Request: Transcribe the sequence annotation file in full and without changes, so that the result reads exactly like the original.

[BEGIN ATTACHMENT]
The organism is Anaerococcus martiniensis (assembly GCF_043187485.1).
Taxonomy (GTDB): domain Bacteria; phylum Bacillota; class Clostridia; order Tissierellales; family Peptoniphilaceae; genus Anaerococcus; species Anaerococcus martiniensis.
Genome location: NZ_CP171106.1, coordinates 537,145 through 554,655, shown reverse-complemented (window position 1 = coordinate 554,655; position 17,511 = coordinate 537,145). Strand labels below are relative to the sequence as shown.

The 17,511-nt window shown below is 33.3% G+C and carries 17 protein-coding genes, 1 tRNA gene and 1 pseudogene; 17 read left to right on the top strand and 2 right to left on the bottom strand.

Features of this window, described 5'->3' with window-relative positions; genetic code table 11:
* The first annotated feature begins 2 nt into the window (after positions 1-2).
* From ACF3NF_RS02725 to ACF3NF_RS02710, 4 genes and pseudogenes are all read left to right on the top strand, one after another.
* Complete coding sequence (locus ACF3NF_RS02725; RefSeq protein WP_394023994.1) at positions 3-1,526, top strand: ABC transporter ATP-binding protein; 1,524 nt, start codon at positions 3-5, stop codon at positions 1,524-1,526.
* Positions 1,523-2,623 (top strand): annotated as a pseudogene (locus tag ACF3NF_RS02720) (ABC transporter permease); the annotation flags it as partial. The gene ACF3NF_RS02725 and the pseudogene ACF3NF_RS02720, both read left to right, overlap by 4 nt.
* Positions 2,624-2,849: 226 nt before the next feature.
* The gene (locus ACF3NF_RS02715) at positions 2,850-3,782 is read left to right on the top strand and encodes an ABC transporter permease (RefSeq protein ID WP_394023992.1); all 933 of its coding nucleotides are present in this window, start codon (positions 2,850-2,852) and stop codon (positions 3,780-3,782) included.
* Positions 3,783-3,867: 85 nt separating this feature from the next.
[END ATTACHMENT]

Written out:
The organism is Anaerococcus martiniensis (assembly GCF_043187485.1).
Taxonomy (GTDB): domain Bacteria; phylum Bacillota; class Clostridia; order Tissierellales; family Peptoniphilaceae; genus Anaerococcus; species Anaerococcus martiniensis.
Genome location: NZ_CP171106.1, coordinates 537,145 through 554,655, shown reverse-complemented (window position 1 = coordinate 554,655; position 17,511 = coordinate 537,145). Strand labels below are relative to the sequence as shown.

The 17,511-nt window shown below is 33.3% G+C and carries 17 protein-coding genes, 1 tRNA gene and 1 pseudogene; 17 read left to right on the top strand and 2 right to left on the bottom strand.

Features of this window, described 5'->3' with window-relative positions; genetic code table 11:
* The first annotated feature begins 2 nt into the window (after positions 1-2).
* From ACF3NF_RS02725 to ACF3NF_RS02710, 4 genes and pseudogenes are all read left to right on the top strand, one after another.
* Complete coding sequence (locus ACF3NF_RS02725; RefSeq protein WP_394023994.1) at positions 3-1,526, top strand: ABC transporter ATP-binding protein; 1,524 nt, start codon at positions 3-5, stop codon at positions 1,524-1,526.
* Positions 1,523-2,623 (top strand): annotated as a pseudogene (locus tag ACF3NF_RS02720) (ABC transporter permease); the annotation flags it as partial. The gene ACF3NF_RS02725 and the pseudogene ACF3NF_RS02720, both read left to right, overlap by 4 nt.
* Positions 2,624-2,849: 226 nt before the next feature.
* The gene (locus ACF3NF_RS02715) at positions 2,850-3,782 is read left to right on the top strand and encodes an ABC transporter permease (RefSeq protein ID WP_394023992.1); all 933 of its coding nucleotides are present in this window, start codon (positions 2,850-2,852) and stop codon (positions 3,780-3,782) included.
* Positions 3,783-3,867: 85 nt separating this feature from the next.